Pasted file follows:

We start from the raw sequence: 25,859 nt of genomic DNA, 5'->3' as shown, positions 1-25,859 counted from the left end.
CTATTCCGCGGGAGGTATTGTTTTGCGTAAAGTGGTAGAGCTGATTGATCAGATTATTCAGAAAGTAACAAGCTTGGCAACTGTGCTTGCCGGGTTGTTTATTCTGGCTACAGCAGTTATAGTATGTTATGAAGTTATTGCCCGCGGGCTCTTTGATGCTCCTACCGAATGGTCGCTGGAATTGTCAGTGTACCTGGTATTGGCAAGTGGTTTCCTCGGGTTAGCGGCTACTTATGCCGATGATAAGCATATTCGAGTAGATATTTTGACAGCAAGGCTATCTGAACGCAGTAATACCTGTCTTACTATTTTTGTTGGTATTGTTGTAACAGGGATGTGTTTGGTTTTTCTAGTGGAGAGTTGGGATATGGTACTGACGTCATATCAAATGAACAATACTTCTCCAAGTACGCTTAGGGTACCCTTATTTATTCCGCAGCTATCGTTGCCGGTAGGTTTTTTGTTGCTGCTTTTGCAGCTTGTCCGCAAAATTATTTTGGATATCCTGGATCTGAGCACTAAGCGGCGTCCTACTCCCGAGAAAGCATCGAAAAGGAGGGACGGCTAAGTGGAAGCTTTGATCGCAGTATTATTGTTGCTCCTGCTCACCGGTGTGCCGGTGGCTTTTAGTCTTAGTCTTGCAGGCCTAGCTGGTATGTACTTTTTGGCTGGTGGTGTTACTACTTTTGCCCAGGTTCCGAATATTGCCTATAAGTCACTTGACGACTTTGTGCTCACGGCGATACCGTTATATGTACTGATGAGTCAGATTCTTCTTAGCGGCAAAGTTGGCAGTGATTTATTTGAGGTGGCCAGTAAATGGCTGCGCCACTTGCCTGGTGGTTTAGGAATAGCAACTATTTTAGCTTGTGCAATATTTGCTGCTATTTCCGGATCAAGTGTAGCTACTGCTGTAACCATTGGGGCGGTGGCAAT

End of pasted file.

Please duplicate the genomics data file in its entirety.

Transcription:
We start from the raw sequence: 25,859 nt of genomic DNA, 5'->3' as shown, positions 1-25,859 counted from the left end.
CTATTCCGCGGGAGGTATTGTTTTGCGTAAAGTGGTAGAGCTGATTGATCAGATTATTCAGAAAGTAACAAGCTTGGCAACTGTGCTTGCCGGGTTGTTTATTCTGGCTACAGCAGTTATAGTATGTTATGAAGTTATTGCCCGCGGGCTCTTTGATGCTCCTACCGAATGGTCGCTGGAATTGTCAGTGTACCTGGTATTGGCAAGTGGTTTCCTCGGGTTAGCGGCTACTTATGCCGATGATAAGCATATTCGAGTAGATATTTTGACAGCAAGGCTATCTGAACGCAGTAATACCTGTCTTACTATTTTTGTTGGTATTGTTGTAACAGGGATGTGTTTGGTTTTTCTAGTGGAGAGTTGGGATATGGTACTGACGTCATATCAAATGAACAATACTTCTCCAAGTACGCTTAGGGTACCCTTATTTATTCCGCAGCTATCGTTGCCGGTAGGTTTTTTGTTGCTGCTTTTGCAGCTTGTCCGCAAAATTATTTTGGATATCCTGGATCTGAGCACTAAGCGGCGTCCTACTCCCGAGAAAGCATCGAAAAGGAGGGACGGCTAAGTGGAAGCTTTGATCGCAGTATTATTGTTGCTCCTGCTCACCGGTGTGCCGGTGGCTTTTAGTCTTAGTCTTGCAGGCCTAGCTGGTATGTACTTTTTGGCTGGTGGTGTTACTACTTTTGCCCAGGTTCCGAATATTGCCTATAAGTCACTTGACGACTTTGTGCTCACGGCGATACCGTTATATGTACTGATGAGTCAGATTCTTCTTAGCGGCAAAGTTGGCAGTGATTTATTTGAGGTGGCCAGTAAATGGCTGCGCCACTTGCCTGGTGGTTTAGGAATAGCAACTATTTTAGCTTGTGCAATATTTGCTGCTATTTCCGGATCAAGTGTAGCTACTGCTGTAACCATTGGGGCGGTGGCAAT